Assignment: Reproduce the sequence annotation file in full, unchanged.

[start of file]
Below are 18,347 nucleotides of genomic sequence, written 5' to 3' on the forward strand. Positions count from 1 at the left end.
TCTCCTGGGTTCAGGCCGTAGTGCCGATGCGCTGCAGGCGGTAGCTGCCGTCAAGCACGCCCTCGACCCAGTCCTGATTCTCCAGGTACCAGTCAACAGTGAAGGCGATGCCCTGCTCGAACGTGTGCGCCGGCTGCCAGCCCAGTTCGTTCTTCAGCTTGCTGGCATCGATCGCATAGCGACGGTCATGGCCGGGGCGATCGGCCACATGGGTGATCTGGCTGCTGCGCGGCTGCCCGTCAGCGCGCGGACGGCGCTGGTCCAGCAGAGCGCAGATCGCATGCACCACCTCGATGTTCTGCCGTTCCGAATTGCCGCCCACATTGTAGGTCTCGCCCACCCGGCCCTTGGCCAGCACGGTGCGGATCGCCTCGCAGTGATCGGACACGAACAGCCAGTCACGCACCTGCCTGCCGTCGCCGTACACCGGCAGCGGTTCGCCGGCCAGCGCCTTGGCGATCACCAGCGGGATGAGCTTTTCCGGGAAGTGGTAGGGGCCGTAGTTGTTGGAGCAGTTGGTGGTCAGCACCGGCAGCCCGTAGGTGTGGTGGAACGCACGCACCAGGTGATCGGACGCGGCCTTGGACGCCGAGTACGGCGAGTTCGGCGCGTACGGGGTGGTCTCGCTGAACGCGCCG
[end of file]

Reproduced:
Below are 18,347 nucleotides of genomic sequence, written 5' to 3' on the forward strand. Positions count from 1 at the left end.
TCTCCTGGGTTCAGGCCGTAGTGCCGATGCGCTGCAGGCGGTAGCTGCCGTCAAGCACGCCCTCGACCCAGTCCTGATTCTCCAGGTACCAGTCAACAGTGAAGGCGATGCCCTGCTCGAACGTGTGCGCCGGCTGCCAGCCCAGTTCGTTCTTCAGCTTGCTGGCATCGATCGCATAGCGACGGTCATGGCCGGGGCGATCGGCCACATGGGTGATCTGGCTGCTGCGCGGCTGCCCGTCAGCGCGCGGACGGCGCTGGTCCAGCAGAGCGCAGATCGCATGCACCACCTCGATGTTCTGCCGTTCCGAATTGCCGCCCACATTGTAGGTCTCGCCCACCCGGCCCTTGGCCAGCACGGTGCGGATCGCCTCGCAGTGATCGGACACGAACAGCCAGTCACGCACCTGCCTGCCGTCGCCGTACACCGGCAGCGGTTCGCCGGCCAGCGCCTTGGCGATCACCAGCGGGATGAGCTTTTCCGGGAAGTGGTAGGGGCCGTAGTTGTTGGAGCAGTTGGTGGTCAGCACCGGCAGCCCGTAGGTGTGGTGGAACGCACGCACCAGGTGATCGGACGCGGCCTTGGACGCCGAGTACGGCGAGTTCGGCGCGTACGGGGTGGTCTCGCTGAACGCGCCG